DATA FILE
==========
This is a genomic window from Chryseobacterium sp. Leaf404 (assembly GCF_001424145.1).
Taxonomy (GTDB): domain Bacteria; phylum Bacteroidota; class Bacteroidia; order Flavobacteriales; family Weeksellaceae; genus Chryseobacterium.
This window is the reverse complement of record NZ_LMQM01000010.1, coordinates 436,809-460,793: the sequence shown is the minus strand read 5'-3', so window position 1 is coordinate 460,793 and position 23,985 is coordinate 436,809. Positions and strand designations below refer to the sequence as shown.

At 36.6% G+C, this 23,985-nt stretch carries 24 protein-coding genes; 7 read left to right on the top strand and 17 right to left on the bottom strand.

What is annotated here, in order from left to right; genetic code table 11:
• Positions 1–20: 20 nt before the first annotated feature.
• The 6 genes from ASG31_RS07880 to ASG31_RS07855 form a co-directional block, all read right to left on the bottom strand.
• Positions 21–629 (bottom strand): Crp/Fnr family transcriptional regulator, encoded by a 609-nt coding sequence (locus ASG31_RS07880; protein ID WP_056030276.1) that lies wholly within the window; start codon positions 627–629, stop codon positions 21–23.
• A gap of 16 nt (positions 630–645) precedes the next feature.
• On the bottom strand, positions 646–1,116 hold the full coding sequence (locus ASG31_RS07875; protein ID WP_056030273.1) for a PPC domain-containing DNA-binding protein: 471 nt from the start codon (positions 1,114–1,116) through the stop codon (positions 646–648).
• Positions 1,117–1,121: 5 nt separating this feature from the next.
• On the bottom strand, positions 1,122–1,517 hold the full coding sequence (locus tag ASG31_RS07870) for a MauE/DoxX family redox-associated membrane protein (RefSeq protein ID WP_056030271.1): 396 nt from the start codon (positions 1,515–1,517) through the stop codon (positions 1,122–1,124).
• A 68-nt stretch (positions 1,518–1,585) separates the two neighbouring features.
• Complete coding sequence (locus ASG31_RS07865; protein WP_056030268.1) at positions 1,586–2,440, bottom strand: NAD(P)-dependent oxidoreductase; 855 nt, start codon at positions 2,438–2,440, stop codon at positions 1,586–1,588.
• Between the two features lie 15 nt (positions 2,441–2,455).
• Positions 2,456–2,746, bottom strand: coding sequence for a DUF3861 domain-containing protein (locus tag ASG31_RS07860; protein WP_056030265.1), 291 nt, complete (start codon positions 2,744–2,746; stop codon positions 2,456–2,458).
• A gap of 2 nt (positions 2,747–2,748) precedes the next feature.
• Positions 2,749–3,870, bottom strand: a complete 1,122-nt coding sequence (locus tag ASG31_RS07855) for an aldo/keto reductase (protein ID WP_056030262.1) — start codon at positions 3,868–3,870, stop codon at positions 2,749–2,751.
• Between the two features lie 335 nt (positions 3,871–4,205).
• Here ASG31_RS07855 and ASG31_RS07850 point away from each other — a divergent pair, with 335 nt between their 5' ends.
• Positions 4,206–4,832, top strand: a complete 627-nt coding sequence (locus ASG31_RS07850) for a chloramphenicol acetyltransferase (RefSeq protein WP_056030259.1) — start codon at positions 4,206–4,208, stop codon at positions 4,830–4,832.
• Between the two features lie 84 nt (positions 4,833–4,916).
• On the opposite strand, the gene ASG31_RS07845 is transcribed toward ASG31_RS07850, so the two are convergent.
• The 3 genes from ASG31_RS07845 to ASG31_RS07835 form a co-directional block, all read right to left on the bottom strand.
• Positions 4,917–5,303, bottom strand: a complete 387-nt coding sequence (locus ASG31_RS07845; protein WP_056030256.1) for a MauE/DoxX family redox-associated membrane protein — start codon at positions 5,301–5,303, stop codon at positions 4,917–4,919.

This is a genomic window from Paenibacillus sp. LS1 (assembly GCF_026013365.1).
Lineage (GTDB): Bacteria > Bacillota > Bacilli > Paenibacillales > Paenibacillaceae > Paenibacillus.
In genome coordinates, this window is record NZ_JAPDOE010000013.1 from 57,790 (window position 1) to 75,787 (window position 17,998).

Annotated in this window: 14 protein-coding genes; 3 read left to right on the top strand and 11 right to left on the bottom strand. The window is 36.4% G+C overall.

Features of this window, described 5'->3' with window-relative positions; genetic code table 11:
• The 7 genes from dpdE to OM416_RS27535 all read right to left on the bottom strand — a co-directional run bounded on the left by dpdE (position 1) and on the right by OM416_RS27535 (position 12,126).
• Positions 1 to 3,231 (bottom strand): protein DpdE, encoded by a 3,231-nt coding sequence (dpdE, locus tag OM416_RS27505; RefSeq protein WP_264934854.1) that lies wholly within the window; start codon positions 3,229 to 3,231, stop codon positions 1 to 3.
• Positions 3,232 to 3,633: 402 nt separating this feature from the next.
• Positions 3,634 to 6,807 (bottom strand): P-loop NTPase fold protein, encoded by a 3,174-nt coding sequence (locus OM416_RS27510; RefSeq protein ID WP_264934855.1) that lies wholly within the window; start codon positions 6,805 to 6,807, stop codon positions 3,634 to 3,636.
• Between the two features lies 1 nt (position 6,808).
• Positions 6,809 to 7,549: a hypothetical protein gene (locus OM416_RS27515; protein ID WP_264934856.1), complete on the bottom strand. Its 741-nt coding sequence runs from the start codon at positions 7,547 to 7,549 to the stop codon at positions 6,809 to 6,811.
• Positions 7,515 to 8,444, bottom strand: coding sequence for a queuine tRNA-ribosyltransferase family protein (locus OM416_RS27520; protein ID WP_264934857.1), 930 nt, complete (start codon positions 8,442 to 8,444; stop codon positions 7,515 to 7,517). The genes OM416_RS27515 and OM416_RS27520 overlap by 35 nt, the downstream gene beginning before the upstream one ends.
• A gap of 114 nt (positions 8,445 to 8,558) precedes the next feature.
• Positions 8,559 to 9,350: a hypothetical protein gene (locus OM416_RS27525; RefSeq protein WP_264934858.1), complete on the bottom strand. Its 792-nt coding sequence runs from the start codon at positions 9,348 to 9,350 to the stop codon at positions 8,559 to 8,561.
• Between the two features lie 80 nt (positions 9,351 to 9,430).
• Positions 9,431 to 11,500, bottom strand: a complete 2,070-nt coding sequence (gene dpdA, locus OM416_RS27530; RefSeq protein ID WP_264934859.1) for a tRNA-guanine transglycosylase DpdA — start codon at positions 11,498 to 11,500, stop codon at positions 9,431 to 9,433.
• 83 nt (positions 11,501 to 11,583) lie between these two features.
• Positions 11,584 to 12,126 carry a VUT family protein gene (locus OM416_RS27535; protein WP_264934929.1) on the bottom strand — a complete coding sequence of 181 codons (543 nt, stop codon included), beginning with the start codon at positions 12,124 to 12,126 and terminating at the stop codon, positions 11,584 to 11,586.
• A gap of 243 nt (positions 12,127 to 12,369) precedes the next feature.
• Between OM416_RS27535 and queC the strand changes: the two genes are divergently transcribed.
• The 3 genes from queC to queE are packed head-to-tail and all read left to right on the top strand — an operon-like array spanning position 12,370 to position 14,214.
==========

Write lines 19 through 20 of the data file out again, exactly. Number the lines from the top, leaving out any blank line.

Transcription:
• Between the two features lie 335 nt (positions 3,871–4,205).
• Here ASG31_RS07855 and ASG31_RS07850 point away from each other — a divergent pair, with 335 nt between their 5' ends.